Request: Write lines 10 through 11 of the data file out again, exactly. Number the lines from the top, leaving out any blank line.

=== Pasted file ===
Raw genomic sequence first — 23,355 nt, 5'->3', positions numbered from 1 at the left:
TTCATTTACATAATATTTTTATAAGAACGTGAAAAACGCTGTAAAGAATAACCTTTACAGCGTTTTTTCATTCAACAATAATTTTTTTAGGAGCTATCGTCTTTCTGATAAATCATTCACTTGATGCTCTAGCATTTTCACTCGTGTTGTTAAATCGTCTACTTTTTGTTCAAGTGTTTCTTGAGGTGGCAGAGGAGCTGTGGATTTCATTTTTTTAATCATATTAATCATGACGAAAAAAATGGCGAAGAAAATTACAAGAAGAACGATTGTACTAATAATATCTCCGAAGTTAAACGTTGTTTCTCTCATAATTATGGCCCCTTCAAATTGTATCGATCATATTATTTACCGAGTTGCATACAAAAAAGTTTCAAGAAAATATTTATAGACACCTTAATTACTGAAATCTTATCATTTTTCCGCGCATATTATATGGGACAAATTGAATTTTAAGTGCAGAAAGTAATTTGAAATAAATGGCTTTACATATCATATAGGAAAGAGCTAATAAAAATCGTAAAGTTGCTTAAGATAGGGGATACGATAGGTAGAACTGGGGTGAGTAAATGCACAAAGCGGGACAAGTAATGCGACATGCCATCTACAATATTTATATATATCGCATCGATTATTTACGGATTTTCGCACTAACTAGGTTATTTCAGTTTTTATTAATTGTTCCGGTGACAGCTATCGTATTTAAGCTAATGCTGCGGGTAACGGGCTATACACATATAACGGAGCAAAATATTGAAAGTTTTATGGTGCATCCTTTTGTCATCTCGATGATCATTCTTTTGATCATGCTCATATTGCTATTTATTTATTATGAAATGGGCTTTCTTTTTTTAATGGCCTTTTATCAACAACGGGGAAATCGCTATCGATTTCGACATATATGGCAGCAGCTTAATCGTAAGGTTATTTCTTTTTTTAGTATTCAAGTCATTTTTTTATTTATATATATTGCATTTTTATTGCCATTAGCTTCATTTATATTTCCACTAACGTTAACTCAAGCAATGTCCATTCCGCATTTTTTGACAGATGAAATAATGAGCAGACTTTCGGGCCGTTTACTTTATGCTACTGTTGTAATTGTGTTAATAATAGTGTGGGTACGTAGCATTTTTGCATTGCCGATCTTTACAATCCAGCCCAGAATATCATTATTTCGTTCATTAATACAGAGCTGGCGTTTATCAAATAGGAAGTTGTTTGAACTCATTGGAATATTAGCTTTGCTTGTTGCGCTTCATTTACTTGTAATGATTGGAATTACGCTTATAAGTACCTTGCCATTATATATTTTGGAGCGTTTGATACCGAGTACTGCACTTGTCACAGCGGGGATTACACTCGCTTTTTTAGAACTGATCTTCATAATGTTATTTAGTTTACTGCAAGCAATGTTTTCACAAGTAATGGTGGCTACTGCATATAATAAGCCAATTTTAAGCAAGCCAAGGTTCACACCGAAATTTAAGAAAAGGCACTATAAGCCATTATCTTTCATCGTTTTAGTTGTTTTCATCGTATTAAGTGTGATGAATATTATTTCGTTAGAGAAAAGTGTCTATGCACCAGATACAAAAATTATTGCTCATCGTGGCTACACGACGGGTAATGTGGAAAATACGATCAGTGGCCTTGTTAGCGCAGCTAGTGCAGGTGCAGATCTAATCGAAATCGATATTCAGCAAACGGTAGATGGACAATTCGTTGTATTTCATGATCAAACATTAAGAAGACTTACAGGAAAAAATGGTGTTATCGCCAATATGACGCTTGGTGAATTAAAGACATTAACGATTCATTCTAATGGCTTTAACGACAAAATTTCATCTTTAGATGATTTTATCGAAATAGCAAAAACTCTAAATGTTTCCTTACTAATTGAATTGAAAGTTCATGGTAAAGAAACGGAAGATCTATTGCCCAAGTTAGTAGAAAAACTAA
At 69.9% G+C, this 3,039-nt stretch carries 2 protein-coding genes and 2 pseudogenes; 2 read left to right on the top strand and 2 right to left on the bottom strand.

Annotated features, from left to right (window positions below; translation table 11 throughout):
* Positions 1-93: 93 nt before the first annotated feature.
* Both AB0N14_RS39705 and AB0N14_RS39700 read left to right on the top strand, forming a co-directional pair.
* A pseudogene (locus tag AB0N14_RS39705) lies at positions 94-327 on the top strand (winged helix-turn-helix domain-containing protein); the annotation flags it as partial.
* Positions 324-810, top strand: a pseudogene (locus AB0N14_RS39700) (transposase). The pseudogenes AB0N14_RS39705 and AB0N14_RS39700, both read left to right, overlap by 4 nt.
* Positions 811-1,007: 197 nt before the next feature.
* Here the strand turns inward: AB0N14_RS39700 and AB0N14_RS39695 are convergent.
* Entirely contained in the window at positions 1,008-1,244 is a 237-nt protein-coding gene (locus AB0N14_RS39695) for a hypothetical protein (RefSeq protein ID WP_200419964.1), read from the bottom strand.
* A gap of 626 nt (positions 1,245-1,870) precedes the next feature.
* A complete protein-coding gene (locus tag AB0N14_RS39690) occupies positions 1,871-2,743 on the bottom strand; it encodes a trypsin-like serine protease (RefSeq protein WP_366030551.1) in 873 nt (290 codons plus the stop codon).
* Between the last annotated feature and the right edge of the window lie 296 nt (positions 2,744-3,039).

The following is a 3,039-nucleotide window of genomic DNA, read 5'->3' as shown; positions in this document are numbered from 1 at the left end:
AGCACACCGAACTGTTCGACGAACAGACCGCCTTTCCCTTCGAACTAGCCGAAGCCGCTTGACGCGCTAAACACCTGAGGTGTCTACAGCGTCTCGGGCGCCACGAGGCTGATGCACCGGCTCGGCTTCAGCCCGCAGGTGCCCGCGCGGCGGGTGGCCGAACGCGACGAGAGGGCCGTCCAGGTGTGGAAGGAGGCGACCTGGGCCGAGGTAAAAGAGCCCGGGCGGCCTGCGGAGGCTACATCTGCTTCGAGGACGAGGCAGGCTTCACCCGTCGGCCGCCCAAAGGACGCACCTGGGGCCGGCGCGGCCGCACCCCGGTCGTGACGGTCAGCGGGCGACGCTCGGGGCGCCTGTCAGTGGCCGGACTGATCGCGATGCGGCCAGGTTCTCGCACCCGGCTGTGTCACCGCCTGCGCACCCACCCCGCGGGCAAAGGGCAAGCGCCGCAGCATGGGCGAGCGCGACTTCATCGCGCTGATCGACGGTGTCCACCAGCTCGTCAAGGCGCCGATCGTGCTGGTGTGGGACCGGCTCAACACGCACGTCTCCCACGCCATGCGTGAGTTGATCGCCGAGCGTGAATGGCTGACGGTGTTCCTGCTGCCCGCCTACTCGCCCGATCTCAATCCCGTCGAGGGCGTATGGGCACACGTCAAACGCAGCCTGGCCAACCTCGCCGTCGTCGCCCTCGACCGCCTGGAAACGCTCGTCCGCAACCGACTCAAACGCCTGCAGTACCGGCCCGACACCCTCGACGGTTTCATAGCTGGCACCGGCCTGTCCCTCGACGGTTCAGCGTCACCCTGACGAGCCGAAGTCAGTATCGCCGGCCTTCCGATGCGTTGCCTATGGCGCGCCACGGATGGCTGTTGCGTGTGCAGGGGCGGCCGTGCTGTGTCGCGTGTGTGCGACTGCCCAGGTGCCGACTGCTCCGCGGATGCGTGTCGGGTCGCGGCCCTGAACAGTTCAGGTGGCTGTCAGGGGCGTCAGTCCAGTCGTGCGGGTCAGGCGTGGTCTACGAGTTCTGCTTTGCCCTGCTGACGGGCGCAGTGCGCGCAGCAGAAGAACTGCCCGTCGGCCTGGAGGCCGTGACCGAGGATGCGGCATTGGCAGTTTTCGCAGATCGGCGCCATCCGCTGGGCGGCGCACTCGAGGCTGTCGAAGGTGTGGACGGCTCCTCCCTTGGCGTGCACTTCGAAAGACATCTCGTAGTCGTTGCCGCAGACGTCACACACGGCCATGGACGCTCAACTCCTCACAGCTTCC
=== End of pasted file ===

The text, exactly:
* Here the strand turns inward: AB0N14_RS39700 and AB0N14_RS39695 are convergent.
* Entirely contained in the window at positions 1,008-1,244 is a 237-nt protein-coding gene (locus AB0N14_RS39695) for a hypothetical protein (RefSeq protein ID WP_200419964.1), read from the bottom strand.